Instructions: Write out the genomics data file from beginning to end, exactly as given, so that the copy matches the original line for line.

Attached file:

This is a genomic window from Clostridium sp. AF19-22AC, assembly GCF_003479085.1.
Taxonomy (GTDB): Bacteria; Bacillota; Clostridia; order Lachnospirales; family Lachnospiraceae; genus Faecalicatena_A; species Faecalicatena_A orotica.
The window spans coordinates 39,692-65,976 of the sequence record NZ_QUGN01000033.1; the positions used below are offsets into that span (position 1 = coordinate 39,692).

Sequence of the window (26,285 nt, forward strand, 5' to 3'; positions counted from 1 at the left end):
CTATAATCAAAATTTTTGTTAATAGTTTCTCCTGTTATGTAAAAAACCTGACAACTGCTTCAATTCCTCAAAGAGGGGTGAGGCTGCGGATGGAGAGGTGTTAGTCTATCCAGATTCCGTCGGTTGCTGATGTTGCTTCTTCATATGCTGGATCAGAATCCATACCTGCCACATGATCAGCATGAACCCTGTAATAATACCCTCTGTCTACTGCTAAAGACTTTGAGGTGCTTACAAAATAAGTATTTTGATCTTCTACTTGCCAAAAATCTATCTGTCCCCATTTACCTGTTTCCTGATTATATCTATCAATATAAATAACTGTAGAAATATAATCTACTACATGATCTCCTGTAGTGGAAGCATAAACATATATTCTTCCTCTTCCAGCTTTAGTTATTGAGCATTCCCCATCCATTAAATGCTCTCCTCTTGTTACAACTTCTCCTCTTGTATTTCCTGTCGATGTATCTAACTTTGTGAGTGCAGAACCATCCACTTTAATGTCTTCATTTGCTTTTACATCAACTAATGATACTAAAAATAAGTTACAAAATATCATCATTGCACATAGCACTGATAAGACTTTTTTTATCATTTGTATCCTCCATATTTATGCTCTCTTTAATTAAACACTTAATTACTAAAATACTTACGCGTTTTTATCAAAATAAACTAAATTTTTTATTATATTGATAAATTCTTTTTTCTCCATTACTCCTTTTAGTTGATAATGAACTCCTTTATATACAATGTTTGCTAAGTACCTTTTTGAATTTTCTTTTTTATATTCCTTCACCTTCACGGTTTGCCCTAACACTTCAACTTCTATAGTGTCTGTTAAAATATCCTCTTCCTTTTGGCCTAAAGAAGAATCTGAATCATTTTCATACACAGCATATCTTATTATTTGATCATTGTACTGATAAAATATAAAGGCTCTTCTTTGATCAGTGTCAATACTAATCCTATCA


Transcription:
This is a genomic window from Clostridium sp. AF19-22AC, assembly GCF_003479085.1.
Taxonomy (GTDB): Bacteria; Bacillota; Clostridia; order Lachnospirales; family Lachnospiraceae; genus Faecalicatena_A; species Faecalicatena_A orotica.
The window spans coordinates 39,692-65,976 of the sequence record NZ_QUGN01000033.1; the positions used below are offsets into that span (position 1 = coordinate 39,692).

Sequence of the window (26,285 nt, forward strand, 5' to 3'; positions counted from 1 at the left end):
CTATAATCAAAATTTTTGTTAATAGTTTCTCCTGTTATGTAAAAAACCTGACAACTGCTTCAATTCCTCAAAGAGGGGTGAGGCTGCGGATGGAGAGGTGTTAGTCTATCCAGATTCCGTCGGTTGCTGATGTTGCTTCTTCATATGCTGGATCAGAATCCATACCTGCCACATGATCAGCATGAACCCTGTAATAATACCCTCTGTCTACTGCTAAAGACTTTGAGGTGCTTACAAAATAAGTATTTTGATCTTCTACTTGCCAAAAATCTATCTGTCCCCATTTACCTGTTTCCTGATTATATCTATCAATATAAATAACTGTAGAAATATAATCTACTACATGATCTCCTGTAGTGGAAGCATAAACATATATTCTTCCTCTTCCAGCTTTAGTTATTGAGCATTCCCCATCCATTAAATGCTCTCCTCTTGTTACAACTTCTCCTCTTGTATTTCCTGTCGATGTATCTAACTTTGTGAGTGCAGAACCATCCACTTTAATGTCTTCATTTGCTTTTACATCAACTAATGATACTAAAAATAAGTTACAAAATATCATCATTGCACATAGCACTGATAAGACTTTTTTTATCATTTGTATCCTCCATATTTATGCTCTCTTTAATTAAACACTTAATTACTAAAATACTTACGCGTTTTTATCAAAATAAACTAAATTTTTTATTATATTGATAAATTCTTTTTTCTCCATTACTCCTTTTAGTTGATAATGAACTCCTTTATATACAATGTTTGCTAAGTACCTTTTTGAATTTTCTTTTTTATATTCCTTCACCTTCACGGTTTGCCCTAACACTTCAACTTCTATAGTGTCTGTTAAAATATCCTCTTCCTTTTGGCCTAAAGAAGAATCTGAATCATTTTCATACACAGCATATCTTATTATTTGATCATTGTACTGATAAAATATAAAGGCTCTTCTTTGATCAGTGTCAATACTAATCCTATCA